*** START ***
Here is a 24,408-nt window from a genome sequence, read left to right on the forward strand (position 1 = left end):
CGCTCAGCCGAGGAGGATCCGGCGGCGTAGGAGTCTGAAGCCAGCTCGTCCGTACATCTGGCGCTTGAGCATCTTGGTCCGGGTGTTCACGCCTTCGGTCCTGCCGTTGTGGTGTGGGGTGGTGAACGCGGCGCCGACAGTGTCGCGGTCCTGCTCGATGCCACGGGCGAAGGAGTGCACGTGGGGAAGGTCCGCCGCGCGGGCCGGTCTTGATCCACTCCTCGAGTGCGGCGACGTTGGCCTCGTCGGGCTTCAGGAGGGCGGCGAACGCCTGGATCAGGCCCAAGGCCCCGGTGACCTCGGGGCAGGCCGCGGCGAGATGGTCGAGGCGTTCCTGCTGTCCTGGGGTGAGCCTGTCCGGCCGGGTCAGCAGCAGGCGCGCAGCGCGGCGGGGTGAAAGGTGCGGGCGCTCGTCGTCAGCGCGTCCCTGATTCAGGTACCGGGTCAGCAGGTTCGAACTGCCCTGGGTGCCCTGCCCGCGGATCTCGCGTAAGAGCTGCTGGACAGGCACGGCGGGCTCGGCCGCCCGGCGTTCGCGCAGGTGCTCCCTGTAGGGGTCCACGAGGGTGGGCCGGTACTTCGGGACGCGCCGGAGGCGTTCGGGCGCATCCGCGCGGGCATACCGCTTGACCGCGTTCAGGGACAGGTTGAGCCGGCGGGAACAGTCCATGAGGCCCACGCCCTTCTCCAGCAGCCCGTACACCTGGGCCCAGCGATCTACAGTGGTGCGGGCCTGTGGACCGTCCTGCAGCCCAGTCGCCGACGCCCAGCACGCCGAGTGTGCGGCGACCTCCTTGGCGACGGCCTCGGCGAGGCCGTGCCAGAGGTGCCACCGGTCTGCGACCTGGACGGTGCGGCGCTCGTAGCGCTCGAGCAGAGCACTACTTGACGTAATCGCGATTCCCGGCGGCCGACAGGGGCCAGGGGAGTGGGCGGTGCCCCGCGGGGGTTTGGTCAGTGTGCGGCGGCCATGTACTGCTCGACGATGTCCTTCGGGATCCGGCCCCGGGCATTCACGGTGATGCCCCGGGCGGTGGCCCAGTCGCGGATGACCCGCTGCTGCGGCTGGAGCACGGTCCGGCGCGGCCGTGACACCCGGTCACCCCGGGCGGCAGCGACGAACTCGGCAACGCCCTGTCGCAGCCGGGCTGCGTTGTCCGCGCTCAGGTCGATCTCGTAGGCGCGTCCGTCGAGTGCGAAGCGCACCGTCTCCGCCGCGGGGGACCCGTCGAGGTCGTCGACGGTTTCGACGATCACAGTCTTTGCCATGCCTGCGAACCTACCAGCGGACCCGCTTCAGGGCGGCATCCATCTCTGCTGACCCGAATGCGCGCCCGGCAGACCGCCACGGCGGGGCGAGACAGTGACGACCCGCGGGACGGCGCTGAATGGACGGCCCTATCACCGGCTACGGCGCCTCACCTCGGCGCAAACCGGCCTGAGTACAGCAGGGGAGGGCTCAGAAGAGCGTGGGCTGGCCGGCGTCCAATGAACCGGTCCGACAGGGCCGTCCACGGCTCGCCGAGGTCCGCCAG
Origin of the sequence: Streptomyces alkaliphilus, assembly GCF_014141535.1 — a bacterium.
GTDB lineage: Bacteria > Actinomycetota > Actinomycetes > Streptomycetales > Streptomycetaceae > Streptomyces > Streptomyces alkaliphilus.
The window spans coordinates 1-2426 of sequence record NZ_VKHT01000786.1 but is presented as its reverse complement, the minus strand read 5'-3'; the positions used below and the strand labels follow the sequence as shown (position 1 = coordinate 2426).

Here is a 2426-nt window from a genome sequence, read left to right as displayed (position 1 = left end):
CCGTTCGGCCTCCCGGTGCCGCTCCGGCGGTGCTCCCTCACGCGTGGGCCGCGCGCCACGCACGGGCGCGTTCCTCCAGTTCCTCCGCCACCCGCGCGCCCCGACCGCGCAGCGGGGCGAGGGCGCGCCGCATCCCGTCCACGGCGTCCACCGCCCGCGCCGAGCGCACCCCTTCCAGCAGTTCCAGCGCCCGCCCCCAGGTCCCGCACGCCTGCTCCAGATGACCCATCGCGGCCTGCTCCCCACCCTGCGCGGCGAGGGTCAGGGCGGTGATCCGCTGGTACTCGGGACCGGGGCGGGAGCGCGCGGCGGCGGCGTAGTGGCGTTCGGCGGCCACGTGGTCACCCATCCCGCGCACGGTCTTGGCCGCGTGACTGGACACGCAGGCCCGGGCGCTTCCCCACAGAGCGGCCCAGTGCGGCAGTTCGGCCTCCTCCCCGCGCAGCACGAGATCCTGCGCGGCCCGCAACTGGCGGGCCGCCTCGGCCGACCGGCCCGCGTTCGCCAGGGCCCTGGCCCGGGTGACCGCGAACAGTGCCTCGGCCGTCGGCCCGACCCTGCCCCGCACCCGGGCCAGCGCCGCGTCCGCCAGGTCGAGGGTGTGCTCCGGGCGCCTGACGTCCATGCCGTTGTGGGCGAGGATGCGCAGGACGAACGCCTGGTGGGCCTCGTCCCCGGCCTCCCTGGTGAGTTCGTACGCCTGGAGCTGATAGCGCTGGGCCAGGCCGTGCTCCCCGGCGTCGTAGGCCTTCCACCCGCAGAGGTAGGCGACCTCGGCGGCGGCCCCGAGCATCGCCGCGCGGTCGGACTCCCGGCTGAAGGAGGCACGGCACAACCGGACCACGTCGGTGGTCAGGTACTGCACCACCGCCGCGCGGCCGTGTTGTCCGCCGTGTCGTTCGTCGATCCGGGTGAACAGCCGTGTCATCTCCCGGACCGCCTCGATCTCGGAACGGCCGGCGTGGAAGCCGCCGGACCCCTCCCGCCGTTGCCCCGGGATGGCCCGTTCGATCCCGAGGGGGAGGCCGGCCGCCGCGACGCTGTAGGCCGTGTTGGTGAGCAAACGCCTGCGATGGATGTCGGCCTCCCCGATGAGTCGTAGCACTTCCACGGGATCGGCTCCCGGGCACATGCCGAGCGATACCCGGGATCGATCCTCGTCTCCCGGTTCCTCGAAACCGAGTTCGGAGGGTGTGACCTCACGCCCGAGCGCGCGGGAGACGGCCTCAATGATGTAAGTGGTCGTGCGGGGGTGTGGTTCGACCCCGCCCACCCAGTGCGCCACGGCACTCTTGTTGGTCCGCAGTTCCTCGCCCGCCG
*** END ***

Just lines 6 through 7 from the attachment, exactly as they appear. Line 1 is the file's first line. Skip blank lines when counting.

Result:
Here is a 2426-nt window from a genome sequence, read left to right as displayed (position 1 = left end):
CCGTTCGGCCTCCCGGTGCCGCTCCGGCGGTGCTCCCTCACGCGTGGGCCGCGCGCCACGCACGGGCGCGTTCCTCCAGTTCCTCCGCCACCCGCGCGCCCCGACCGCGCAGCGGGGCGAGGGCGCGCCGCATCCCGTCCACGGCGTCCACCGCCCGCGCCGAGCGCACCCCTTCCAGCAGTTCCAGCGCCCGCCCCCAGGTCCCGCACGCCTGCTCCAGATGACCCATCGCGGCCTGCTCCCCACCCTGCGCGGCGAGGGTCAGGGCGGTGATCCGCTGGTACTCGGGACCGGGGCGGGAGCGCGCGGCGGCGGCGTAGTGGCGTTCGGCGGCCACGTGGTCACCCATCCCGCGCACGGTCTTGGCCGCGTGACTGGACACGCAGGCCCGGGCGCTTCCCCACAGAGCGGCCCAGTGCGGCAGTTCGGCCTCCTCCCCGCGCAGCACGAGATCCTGCGCGGCCCGCAACTGGCGGGCCGCCTCGGCCGACCGGCCCGCGTTCGCCAGGGCCCTGGCCCGGGTGACCGCGAACAGTGCCTCGGCCGTCGGCCCGACCCTGCCCCGCACCCGGGCCAGCGCCGCGTCCGCCAGGTCGAGGGTGTGCTCCGGGCGCCTGACGTCCATGCCGTTGTGGGCGAGGATGCGCAGGACGAACGCCTGGTGGGCCTCGTCCCCGGCCTCCCTGGTGAGTTCGTACGCCTGGAGCTGATAGCGCTGGGCCAGGCCGTGCTCCCCGGCGTCGTAGGCCTTCCACCCGCAGAGGTAGGCGACCTCGGCGGCGGCCCCGAGCATCGCCGCGCGGTCGGACTCCCGGCTGAAGGAGGCACGGCACAACCGGACCACGTCGGTGGTCAGGTACTGCACCACCGCCGCGCGGCCGTGTTGTCCGCCGTGTCGTTCGTCGATCCGGGTGAACAGCCGTGTCATCTCCCGGACCGCCTCGATCTCGGAACGGCCGGCGTGGAAGCCGCCGGACCCCTCCCGCCGTTGCCCCGGGATGGCCCGTTCGATCCCGAGGGGGAGGCCGGCCGCCGCGACGCTGTAGGCCGTGTTGGTGAGCAAACGCCTGCGATGGATGTCGGCCTCCCCGATGAGTCGTAGCACTTCCACGGGATCGGCTCCCGGGCACATGCCGAGCGATACCCGGGATCGATCCTCGTCTCCCGGTTCCTCGAAACCGAGTTCGGAGGGTGTGACCTCACGCCCGAGCGCGCGGGAGACGGCCTCAATGATGTAAGTGGTCGTGCGGGGGTGTGGTTCGACCCCGCCCACCCAGTGCGCCACGGCACTCTTGTTGGTCCGCAGTTCCTCGCCCGCCG